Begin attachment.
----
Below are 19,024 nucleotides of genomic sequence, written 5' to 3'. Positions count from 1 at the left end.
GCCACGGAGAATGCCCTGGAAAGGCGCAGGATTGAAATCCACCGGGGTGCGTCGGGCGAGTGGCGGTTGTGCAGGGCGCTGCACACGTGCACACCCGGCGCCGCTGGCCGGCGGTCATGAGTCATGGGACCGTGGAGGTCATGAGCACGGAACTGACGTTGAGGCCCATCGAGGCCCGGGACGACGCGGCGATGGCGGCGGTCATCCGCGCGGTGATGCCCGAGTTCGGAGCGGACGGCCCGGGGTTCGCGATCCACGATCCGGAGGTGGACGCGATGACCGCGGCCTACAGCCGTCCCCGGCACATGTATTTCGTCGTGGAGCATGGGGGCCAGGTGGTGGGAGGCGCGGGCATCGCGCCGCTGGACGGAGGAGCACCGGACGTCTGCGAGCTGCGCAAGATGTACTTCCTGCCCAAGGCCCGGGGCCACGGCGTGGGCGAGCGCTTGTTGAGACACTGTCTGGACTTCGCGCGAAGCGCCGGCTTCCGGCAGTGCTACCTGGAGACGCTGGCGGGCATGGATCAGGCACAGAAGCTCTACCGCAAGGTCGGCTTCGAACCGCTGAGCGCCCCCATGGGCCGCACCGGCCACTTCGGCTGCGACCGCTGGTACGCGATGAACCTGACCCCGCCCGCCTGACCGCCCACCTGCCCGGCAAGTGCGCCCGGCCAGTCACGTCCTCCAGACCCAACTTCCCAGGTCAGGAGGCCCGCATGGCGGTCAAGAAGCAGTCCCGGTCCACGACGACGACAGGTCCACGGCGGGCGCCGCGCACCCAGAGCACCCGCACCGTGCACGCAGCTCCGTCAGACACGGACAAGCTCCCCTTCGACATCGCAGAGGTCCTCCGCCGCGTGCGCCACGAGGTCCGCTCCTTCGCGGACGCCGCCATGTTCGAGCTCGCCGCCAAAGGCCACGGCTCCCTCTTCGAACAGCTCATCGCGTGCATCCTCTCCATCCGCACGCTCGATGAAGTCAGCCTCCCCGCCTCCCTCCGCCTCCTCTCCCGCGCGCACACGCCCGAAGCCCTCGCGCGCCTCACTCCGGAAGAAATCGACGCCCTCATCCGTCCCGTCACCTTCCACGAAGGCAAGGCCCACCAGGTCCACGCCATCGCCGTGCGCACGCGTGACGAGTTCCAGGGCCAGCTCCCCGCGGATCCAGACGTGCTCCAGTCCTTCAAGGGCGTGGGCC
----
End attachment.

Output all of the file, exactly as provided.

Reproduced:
Below are 19,024 nucleotides of genomic sequence, written 5' to 3'. Positions count from 1 at the left end.
GCCACGGAGAATGCCCTGGAAAGGCGCAGGATTGAAATCCACCGGGGTGCGTCGGGCGAGTGGCGGTTGTGCAGGGCGCTGCACACGTGCACACCCGGCGCCGCTGGCCGGCGGTCATGAGTCATGGGACCGTGGAGGTCATGAGCACGGAACTGACGTTGAGGCCCATCGAGGCCCGGGACGACGCGGCGATGGCGGCGGTCATCCGCGCGGTGATGCCCGAGTTCGGAGCGGACGGCCCGGGGTTCGCGATCCACGATCCGGAGGTGGACGCGATGACCGCGGCCTACAGCCGTCCCCGGCACATGTATTTCGTCGTGGAGCATGGGGGCCAGGTGGTGGGAGGCGCGGGCATCGCGCCGCTGGACGGAGGAGCACCGGACGTCTGCGAGCTGCGCAAGATGTACTTCCTGCCCAAGGCCCGGGGCCACGGCGTGGGCGAGCGCTTGTTGAGACACTGTCTGGACTTCGCGCGAAGCGCCGGCTTCCGGCAGTGCTACCTGGAGACGCTGGCGGGCATGGATCAGGCACAGAAGCTCTACCGCAAGGTCGGCTTCGAACCGCTGAGCGCCCCCATGGGCCGCACCGGCCACTTCGGCTGCGACCGCTGGTACGCGATGAACCTGACCCCGCCCGCCTGACCGCCCACCTGCCCGGCAAGTGCGCCCGGCCAGTCACGTCCTCCAGACCCAACTTCCCAGGTCAGGAGGCCCGCATGGCGGTCAAGAAGCAGTCCCGGTCCACGACGACGACAGGTCCACGGCGGGCGCCGCGCACCCAGAGCACCCGCACCGTGCACGCAGCTCCGTCAGACACGGACAAGCTCCCCTTCGACATCGCAGAGGTCCTCCGCCGCGTGCGCCACGAGGTCCGCTCCTTCGCGGACGCCGCCATGTTCGAGCTCGCCGCCAAAGGCCACGGCTCCCTCTTCGAACAGCTCATCGCGTGCATCCTCTCCATCCGCACGCTCGATGAAGTCAGCCTCCCCGCCTCCCTCCGCCTCCTCTCCCGCGCGCACACGCCCGAAGCCCTCGCGCGCCTCACTCCGGAAGAAATCGACGCCCTCATCCGTCCCGTCACCTTCCACGAAGGCAAGGCCCACCAGGTCCACGCCATCGCCGTGCGCACGCGTGACGAGTTCCAGGGCCAGCTCCCCGCGGATCCAGACGTGCTCCAGTCCTTCAAGGGCGTGGGCC